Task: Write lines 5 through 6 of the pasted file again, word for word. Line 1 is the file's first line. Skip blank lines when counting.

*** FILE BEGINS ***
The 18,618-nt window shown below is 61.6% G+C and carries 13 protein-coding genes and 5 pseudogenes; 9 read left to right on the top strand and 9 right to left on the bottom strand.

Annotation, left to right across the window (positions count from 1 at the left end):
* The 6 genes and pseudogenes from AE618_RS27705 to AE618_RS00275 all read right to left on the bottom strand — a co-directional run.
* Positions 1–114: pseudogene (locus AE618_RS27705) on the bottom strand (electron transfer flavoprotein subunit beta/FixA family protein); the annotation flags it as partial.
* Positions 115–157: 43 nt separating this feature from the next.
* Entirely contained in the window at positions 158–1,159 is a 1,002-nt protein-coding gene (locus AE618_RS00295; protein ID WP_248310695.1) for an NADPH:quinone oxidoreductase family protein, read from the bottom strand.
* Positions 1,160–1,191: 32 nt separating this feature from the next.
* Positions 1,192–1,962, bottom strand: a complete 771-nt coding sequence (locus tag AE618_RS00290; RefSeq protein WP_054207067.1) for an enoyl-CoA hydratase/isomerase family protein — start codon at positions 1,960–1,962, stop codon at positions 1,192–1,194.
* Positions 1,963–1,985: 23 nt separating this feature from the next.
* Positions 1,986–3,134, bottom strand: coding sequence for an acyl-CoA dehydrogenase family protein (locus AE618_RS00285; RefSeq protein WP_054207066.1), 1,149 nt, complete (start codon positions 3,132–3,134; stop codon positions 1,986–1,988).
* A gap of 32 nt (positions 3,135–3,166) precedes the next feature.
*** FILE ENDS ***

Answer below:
* Positions 115–157: 43 nt separating this feature from the next.
* Entirely contained in the window at positions 158–1,159 is a 1,002-nt protein-coding gene (locus AE618_RS00295; protein ID WP_248310695.1) for an NADPH:quinone oxidoreductase family protein, read from the bottom strand.